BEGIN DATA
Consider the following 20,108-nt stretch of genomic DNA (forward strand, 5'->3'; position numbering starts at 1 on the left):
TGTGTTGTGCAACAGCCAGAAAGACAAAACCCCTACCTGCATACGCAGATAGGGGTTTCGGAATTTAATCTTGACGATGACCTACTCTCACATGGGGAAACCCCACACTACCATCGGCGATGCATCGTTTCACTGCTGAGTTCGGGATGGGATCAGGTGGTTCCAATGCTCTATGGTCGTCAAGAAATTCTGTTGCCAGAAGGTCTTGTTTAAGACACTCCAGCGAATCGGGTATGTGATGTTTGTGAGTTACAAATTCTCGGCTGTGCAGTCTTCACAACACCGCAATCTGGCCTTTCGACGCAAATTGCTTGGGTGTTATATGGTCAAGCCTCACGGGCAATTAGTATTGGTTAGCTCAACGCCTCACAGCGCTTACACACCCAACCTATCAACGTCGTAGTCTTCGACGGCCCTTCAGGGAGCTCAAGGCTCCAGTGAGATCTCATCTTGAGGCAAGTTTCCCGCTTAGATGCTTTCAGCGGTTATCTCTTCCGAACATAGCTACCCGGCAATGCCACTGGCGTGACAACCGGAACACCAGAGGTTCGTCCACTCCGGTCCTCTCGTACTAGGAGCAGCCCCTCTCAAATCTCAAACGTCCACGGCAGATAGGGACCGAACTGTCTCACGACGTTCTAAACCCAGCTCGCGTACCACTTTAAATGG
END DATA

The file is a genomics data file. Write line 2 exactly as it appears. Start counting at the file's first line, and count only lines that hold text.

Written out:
TGTGTTGTGCAACAGCCAGAAAGACAAAACCCCTACCTGCATACGCAGATAGGGGTTTCGGAATTTAATCTTGACGATGACCTACTCTCACATGGGGAAACCCCACACTACCATCGGCGATGCATCGTTTCACTGCTGAGTTCGGGATGGGATCAGGTGGTTCCAATGCTCTATGGTCGTCAAGAAATTCTGTTGCCAGAAGGTCTTGTTTAAGACACTCCAGCGAATCGGGTATGTGATGTTTGTGAGTTACAAATTCTCGGCTGTGCAGTCTTCACAACACCGCAATCTGGCCTTTCGACGCAAATTGCTTGGGTGTTATATGGTCAAGCCTCACGGGCAATTAGTATTGGTTAGCTCAACGCCTCACAGCGCTTACACACCCAACCTATCAACGTCGTAGTCTTCGACGGCCCTTCAGGGAGCTCAAGGCTCCAGTGAGATCTCATCTTGAGGCAAGTTTCCCGCTTAGATGCTTTCAGCGGTTATCTCTTCCGAACATAGCTACCCGGCAATGCCACTGGCGTGACAACCGGAACACCAGAGGTTCGTCCACTCCGGTCCTCTCGTACTAGGAGCAGCCCCTCTCAAATCTCAAACGTCCACGGCAGATAGGGACCGAACTGTCTCACGACGTTCTAAACCCAGCTCGCGTACCACTTTAAATGG